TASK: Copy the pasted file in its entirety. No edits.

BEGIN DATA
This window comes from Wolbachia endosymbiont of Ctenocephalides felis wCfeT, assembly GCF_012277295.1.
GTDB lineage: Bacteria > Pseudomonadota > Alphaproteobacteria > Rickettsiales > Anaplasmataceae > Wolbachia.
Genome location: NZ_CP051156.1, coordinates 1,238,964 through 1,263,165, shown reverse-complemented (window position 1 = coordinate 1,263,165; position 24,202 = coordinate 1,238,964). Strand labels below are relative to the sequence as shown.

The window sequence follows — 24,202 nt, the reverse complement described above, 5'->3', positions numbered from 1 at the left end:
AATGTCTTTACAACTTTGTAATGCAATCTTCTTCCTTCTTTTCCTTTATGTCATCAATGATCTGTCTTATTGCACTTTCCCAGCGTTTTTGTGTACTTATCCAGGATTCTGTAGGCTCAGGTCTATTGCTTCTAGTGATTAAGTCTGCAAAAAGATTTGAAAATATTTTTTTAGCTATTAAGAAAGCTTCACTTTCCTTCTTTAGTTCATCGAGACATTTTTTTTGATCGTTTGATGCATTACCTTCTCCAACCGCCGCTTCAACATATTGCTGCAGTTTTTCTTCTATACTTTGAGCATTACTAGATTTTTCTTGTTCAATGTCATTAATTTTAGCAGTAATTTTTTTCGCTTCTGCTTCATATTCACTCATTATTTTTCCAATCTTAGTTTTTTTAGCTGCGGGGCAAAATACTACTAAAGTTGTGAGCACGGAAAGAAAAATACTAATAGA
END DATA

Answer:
This window comes from Wolbachia endosymbiont of Ctenocephalides felis wCfeT, assembly GCF_012277295.1.
GTDB lineage: Bacteria > Pseudomonadota > Alphaproteobacteria > Rickettsiales > Anaplasmataceae > Wolbachia.
Genome location: NZ_CP051156.1, coordinates 1,238,964 through 1,263,165, shown reverse-complemented (window position 1 = coordinate 1,263,165; position 24,202 = coordinate 1,238,964). Strand labels below are relative to the sequence as shown.

The window sequence follows — 24,202 nt, the reverse complement described above, 5'->3', positions numbered from 1 at the left end:
AATGTCTTTACAACTTTGTAATGCAATCTTCTTCCTTCTTTTCCTTTATGTCATCAATGATCTGTCTTATTGCACTTTCCCAGCGTTTTTGTGTACTTATCCAGGATTCTGTAGGCTCAGGTCTATTGCTTCTAGTGATTAAGTCTGCAAAAAGATTTGAAAATATTTTTTTAGCTATTAAGAAAGCTTCACTTTCCTTCTTTAGTTCATCGAGACATTTTTTTTGATCGTTTGATGCATTACCTTCTCCAACCGCCGCTTCAACATATTGCTGCAGTTTTTCTTCTATACTTTGAGCATTACTAGATTTTTCTTGTTCAATGTCATTAATTTTAGCAGTAATTTTTTTCGCTTCTGCTTCATATTCACTCATTATTTTTCCAATCTTAGTTTTTTTAGCTGCGGGGCAAAATACTACTAAAGTTGTGAGCACGGAAAGAAAAATACTAATAGA